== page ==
The last shreds of the illusion of due process in Iran have fallen away as the regime makes its dictatorship explicit. The Iranian Revolutionary Guard Corps announced today that they have taken control of all state security functions, and demanded an end to all debate over the presidential election. The IRGC claims that this clairifies the regime’s “value positions,” which certainly seems apparent:
The top leaders of Iran’s elite Revolutionary Guard publicly acknowledged they had taken over the nation’s security and warned late Sunday that there was no middle ground in the ongoing dispute over the reelection of President Mahmoud Ahmadinejad in a threat against a reformist wave led by Mir-Hossein Mousavi.
Maj. Gen. Mohammad Ali Jafari, commander of the elite military branch, said the Guard’s takeover of the country had led to “a revival of the revolution and clarification of the value positions of the establishment at home and abroad.” …
Jafari’s comments came the closest yet to publicly acknowledging what government supporters describe as a heroic intervention by the Revolutionary Guard and critics decry as a palace “coup d’etat” instigated by military elites loyal to Khamenei.
But instead of bowing to such pressure, opposition figures and protesters are preparing for massive nationwide rallies called for Thursday, the 10th anniversary of a 1999 attack by pro-government militiamen on the dormitories of Tehran University that led to weeks of political unrest.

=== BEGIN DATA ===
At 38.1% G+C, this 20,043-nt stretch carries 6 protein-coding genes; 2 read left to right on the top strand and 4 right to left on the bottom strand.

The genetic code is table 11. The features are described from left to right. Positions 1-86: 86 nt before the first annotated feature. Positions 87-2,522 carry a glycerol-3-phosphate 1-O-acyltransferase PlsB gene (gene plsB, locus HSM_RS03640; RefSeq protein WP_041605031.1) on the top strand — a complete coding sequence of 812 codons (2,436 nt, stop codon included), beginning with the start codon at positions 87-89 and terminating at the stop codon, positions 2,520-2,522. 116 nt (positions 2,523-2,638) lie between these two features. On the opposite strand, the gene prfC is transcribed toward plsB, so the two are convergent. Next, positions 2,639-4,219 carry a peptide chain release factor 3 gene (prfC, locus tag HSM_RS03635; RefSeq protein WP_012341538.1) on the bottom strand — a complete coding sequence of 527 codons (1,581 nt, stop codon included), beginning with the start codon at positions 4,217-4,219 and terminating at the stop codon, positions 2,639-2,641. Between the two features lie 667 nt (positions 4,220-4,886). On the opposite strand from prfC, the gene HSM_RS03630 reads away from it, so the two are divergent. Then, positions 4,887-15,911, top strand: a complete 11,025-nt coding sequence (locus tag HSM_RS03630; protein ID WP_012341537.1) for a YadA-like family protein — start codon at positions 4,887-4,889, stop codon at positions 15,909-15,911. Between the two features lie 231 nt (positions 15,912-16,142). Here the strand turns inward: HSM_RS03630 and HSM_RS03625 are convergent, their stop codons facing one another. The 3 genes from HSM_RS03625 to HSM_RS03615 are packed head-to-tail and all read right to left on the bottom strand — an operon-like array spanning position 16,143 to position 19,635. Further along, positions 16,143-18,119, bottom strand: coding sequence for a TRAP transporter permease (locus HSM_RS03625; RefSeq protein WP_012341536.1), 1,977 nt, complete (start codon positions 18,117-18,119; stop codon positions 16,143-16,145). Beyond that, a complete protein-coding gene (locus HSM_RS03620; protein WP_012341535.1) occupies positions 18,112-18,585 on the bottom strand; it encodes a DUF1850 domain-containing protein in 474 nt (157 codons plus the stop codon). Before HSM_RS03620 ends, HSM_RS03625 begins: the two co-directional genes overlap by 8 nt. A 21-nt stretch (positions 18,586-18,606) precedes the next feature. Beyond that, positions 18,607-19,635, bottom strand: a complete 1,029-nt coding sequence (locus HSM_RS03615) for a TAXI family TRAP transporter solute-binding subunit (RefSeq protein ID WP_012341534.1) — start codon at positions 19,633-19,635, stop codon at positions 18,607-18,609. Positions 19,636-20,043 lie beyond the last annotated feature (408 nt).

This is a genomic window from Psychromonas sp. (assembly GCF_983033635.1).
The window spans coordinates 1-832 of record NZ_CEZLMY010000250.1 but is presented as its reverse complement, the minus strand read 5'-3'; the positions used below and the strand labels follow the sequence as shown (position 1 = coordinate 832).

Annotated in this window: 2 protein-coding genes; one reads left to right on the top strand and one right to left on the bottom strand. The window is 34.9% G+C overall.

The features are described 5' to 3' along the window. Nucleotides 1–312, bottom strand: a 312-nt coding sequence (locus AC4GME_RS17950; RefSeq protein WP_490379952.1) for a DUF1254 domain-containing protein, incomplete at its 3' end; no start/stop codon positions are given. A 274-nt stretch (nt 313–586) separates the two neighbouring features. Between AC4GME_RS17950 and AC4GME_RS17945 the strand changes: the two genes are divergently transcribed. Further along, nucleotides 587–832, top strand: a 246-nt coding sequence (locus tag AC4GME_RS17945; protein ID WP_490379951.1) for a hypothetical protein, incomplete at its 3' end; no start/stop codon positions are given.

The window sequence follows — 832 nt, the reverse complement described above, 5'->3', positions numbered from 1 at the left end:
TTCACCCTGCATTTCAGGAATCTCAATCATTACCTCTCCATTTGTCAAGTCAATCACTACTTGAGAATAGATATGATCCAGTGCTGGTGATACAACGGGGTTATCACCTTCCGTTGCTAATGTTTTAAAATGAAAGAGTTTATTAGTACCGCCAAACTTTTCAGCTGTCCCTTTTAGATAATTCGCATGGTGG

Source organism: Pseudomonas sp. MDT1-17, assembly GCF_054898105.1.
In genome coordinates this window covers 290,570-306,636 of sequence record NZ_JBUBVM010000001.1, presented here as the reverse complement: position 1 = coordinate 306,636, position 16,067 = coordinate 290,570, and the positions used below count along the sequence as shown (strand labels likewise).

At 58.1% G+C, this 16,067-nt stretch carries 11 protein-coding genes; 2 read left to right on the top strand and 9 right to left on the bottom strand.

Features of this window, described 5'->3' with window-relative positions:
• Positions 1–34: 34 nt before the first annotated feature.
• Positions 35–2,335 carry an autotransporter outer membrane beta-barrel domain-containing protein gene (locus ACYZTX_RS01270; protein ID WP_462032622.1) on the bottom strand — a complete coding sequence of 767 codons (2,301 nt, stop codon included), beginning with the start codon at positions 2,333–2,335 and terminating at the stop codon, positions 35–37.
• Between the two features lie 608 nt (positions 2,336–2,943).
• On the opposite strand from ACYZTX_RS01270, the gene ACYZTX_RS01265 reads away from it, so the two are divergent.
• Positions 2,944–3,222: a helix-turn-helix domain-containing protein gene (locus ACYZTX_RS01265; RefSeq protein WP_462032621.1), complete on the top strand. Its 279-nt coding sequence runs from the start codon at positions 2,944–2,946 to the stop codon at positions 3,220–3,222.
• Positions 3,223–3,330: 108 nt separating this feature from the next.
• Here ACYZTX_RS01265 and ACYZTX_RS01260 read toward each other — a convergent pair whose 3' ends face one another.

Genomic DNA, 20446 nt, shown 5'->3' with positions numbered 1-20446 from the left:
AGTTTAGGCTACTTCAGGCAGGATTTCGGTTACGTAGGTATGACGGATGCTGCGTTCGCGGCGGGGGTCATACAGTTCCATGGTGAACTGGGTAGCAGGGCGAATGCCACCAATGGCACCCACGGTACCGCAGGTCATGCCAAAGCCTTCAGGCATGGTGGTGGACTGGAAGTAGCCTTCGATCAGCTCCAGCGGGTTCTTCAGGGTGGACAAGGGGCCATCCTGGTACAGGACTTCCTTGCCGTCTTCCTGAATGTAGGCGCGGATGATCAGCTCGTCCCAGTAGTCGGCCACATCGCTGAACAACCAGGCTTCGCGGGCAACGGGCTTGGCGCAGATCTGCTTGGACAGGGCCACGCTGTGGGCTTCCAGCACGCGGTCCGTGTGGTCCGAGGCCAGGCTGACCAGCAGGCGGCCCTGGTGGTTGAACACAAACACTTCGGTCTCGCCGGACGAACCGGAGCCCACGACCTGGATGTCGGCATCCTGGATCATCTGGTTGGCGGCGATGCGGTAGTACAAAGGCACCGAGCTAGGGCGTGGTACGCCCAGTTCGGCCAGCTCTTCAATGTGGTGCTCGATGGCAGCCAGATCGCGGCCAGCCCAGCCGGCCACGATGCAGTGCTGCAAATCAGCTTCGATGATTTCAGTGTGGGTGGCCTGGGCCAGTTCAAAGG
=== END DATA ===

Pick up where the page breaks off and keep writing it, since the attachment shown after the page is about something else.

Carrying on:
As the Los Angeles Times reports, they won’t be alone, either. The Muslim scholars from which Ali Khamenei and the Guardian Council draw their religious legitimacy have called the election “illegitimate” over the weekend. That puts the IRGC on a collision course with the Qum masters and a religious scholarship set up my Ruhollah Khomeini himself.
If the Qum community backs the protests on Thursday, that could lead to an irreparable split between Khamenei and his religious allies. It would force Khamenei to put aside his claims of divine authority and rule as a military dictator, backed by the muscular IRGC. That may work in the short term, but the dissatisfaction seen in Iran originally took place in the context of a theocracy of a sect common to most Iranians. A military dictatorship would throw those values out the window, and will prompt even more momentum for change.
The IRGC wants to double down on that bet:
“Today, no one is impartial,” Gen. Yadollah Javani said at the Sunday press conference, according to the Islamic Republic News Agency. “There are two currents — those who defend and support the revolution and the establishment, and those who are trying to topple it.”
That is the final desperate diktat of tyrants, making all opposition treason. If the Iranian people go into the streets this week, the mullahs will have to choose between retreating from that challenge or attempting to enforce it — and either will further undermine the legitimacy of their rule. (via Saus and Memeorandum)